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1

I have not hear about using salt water to cool combustion engines. But salt water IS used as coolant in commercial cooling equipment. You could find it in large supermarkets, or in office centers, as it is very convenient, that all equipment in supermarket connected to shared cooling network. For example, they use large industrial chillers mounted on some ...


0

The main thing that came to mind is rust. Salt water will cause this in many metals. So you would need to look into the material. Remember you usually need iron present (for most commonly used alloys) for rust (but not oxidisation, which is a different ball game. So any form of steel or iron and I wouldn't put salt anywhere near it. Probably safer with ...


2

Most modern engines have aluminium heads (or other components) for reduced weight, and absolutely require antifreeze in the coolant for it's anti-corrosion properties. Aluminium heads at temperature are prone to corrosion and using tapwater, other than quite temporarily, will allow corrosion to start. Use antifreeze if you don't want to pay for a new engine (...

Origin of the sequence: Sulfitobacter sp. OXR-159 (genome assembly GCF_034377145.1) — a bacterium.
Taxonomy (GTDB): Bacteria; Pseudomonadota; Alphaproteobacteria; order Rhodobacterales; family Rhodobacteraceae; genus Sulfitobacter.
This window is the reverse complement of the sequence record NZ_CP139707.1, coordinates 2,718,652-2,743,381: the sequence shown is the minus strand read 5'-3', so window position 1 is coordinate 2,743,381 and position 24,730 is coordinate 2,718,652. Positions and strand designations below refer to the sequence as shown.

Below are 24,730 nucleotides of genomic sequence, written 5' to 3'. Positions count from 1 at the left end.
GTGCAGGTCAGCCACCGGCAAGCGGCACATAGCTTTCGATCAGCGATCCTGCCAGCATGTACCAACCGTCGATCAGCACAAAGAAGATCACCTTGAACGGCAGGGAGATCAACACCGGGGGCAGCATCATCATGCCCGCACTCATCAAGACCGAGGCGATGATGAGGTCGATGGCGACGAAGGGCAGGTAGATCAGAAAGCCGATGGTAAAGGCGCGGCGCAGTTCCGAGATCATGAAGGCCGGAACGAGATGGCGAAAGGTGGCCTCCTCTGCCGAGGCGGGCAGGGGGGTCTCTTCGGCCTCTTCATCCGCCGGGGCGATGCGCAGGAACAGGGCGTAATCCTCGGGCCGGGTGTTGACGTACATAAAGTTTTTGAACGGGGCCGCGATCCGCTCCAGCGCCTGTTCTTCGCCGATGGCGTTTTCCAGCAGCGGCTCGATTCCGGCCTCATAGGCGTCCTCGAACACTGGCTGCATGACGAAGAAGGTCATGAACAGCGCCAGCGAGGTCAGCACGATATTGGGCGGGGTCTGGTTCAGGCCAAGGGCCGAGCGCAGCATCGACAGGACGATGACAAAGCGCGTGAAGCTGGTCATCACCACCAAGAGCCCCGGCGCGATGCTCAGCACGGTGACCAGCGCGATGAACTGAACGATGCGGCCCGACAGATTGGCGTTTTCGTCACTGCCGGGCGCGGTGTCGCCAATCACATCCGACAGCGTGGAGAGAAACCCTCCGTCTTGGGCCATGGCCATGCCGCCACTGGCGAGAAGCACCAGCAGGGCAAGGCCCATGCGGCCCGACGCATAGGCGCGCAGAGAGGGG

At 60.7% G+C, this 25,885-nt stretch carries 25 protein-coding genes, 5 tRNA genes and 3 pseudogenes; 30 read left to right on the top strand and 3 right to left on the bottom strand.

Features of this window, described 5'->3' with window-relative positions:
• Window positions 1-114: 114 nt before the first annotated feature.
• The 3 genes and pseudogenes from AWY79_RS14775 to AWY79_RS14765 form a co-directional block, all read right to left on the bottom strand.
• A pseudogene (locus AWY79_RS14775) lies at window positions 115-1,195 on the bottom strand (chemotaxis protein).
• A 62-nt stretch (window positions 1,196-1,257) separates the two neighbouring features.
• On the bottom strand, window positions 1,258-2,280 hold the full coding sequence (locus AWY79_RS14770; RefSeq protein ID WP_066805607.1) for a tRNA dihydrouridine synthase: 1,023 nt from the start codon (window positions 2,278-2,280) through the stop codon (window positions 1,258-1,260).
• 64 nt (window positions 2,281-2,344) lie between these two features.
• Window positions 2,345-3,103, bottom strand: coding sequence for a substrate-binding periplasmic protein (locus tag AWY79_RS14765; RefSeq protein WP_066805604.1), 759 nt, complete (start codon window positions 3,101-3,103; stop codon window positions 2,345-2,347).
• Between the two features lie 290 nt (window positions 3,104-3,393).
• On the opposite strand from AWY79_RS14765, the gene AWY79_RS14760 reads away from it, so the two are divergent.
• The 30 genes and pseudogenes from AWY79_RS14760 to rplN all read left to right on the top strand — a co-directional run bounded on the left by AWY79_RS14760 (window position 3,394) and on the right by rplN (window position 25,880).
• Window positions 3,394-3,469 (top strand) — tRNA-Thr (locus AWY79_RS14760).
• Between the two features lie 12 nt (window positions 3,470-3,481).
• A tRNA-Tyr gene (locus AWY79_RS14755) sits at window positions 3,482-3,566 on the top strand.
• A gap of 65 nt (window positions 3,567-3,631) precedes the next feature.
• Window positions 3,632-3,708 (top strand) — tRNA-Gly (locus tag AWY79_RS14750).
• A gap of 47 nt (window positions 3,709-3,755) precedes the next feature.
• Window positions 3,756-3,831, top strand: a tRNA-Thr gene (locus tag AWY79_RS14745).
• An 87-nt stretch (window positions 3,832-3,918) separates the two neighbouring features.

1

Some marine engines are cooled directly by the overboard water and some of them tolerate salt water as well. Other than that, @Harper answer sums it best. Edit: If I was in a dire need to travel in a sub-freezing conditions (or any other conditions where only e.g. sea water is available, I would pretty much try. Few hours of salty water can't be as bad as 10 ...


1

In addition to the corrosive nature of salt water antifreeze does another duty--it has a higher boiling point than water.


4

Salt-water (sodium chloride) solution was, and often still is, used for weight/ballast inside tractor and equipment tires, as that cheap alternative to antifreeze in winter. Very nasty stuff and highly corrosive to metals not prepared for it. No way would I want that inside an engine block! Interestingly current trends are towards using antifreeze and other ...


0

I believe the antifreeze also acts as a lubricant to moving parts if I'm thinking right. Water not a lubricant plus adding salt might be bad for that part.


29

Terrible idea. The salt will precipitate and block the radiator fins Of course you know you can dissolve things like salt into water. You probably also know there's a limit to how much it can hold - called saturation. Saturation is dependent on temperature. If you saturate warm water and then let it get cold, the material will precipitate - in salt's case, ...


87

Uh ... absolutely not. Salt water will cause corrosion with in the engine block. Salt water is an electrolyte, so will pass electricity which will cause electrolysis. Also, it might be able to handle a bit lower/higher temps than straight water, it doesn't work as well as antifreeze. Antifreeze is usually good to -40°F/-40°C, plus it protects your engine ...


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